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Canadian Urbanism Uncovered

The Bentway: Rethinking public art amidst COVID-19

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The publication of the city’s 10-year public art strategy accompanied an announcement that 2021 would be Toronto’s Year of Public Art. Of course, when this initiative was first set forth, no one could have foreseen how a global pandemic would drastically transform our world and the way we live. Given the nature of the pandemic, and the way it has changed our relationship to public space, there couldn’t be a more fraught or fascinating year for public art. Indeed, the goal of public art (bringing people together in public space) seems antithetical to the cadence of daily safety precautions directing us to stay at home and remain apart.

In light of these restrictions, public art has been forced to transform its usual objective and mode of presentation. The Bentway has been at the forefront of this reimagining of public art in the age of the coronavirus pandemic.

“I think there was a time when public art was very associated with monuments and monumentality, and I like to think that time has come and gone,” said Sarah Munro, senior manager of programming at the Bentway. “There was a moment when we really defined success in public art in terms of bums in seats or people in a space, where it was a matter of scale and spectacle, and how many people you could entice down to a location. Obviously, none of those models is a model for this moment. I think people are in need of these cultural outlets, but the way they are engaging with art is much more personal. As we are thinking about programming, we are turning to the kind of large-scale projection work that lots of people can see, but can see from their homes, or a dance piece that you can see on zoom and then have a conversation about afterwards.”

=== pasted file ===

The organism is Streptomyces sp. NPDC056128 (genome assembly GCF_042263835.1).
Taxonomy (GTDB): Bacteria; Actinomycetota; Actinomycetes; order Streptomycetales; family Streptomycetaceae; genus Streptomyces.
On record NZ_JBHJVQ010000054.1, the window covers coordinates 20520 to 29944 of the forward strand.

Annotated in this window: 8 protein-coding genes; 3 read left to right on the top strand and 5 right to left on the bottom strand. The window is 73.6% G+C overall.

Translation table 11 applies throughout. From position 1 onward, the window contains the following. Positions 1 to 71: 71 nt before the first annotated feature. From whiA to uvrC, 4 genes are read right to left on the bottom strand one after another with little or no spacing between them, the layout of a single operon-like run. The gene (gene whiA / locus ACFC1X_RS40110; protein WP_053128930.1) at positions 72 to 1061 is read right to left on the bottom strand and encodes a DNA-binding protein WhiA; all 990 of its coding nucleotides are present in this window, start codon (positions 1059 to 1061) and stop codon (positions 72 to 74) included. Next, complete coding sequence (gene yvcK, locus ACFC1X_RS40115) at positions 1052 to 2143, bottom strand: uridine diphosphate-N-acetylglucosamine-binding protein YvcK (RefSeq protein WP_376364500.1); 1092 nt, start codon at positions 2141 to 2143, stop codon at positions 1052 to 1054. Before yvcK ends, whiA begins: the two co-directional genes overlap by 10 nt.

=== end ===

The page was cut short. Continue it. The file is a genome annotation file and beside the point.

In an interesting turn of events, then, the hyper-personal is made possible by the hyper-public, where large-scale projections that many people can see from afar are favoured over works that necessitate physical closeness. The Bentway’s 2020 fall project, The Essentials, an exhibition in partnership with the City of Toronto’s BigArtTO campaign, was a good example. One of the pieces commissioned for that exhibition, Erika DeFreitas’ work, composition for an elegy to what once was and all that remains; or, a score for the past, the present, the future tenses, consisted of fragmented images of Toronto architecture projected onto the silos of the Canadian Malting Co. This highly tactile work reimagined the possibility of touch through a purely visual sensation. Indeed, the visual layering of different materials and depths reinvigorated an awareness of tactility at a time when touch is prohibited.

Other projects undertaken at the Bentway have reflected more explicitly on themes relating to public space and COVID-19, such as the Bentway’s Safe in Public Space program, an initiative that explored how we define safety in public spaces. Syrus Marcus Ware’s multi-media installation and digital exhibition Radical Love, for example, highlighted the experience of Black and Afro-Indigenous, Trans and non-binary individuals and their own conceptions of safety in public spaces.

As the Bentway’s 2020 Public Space Fellows, both Gelila Mekonnen, an urban planner, and Nahomi Amberber, a public health researcher, explored the intersections between public health and public space. “The safe in public space initiative fundamentally look[ed] towards broadening the definition of what it means to be safe in public space. It grappl[ed] with the realities of the different people who exist in our cities,” said Mekonnen. “Public health is concerned with health and well-being, and urban planning in relation to public space is really concerned with how we live. For me, those are two sides of the same coin,” added Amberber. “Both public health and urban planning are concerned with how people interact with the built environment, so I think these two things have always been interconnected.”

The rest of 2021 remains uncertain. The hope sparked by the vaccine has been tempered by the proliferation of new COVID-19 variants and Canada’s comparatively slow progress in distributing vaccinations. Just as the Bentway transformed its programming to respond to the practical and thematic issues posed by the pandemic, so too will the City of Toronto’s ‘Year of Public Art’ have to pivot based on these changing conditions. I’m curious to see what comes next.



photo by Ravyn Wngz

Sarah Ratzlaff is Spacing’s public art critic. Follow her on twitter at @ratzlaff_sarah.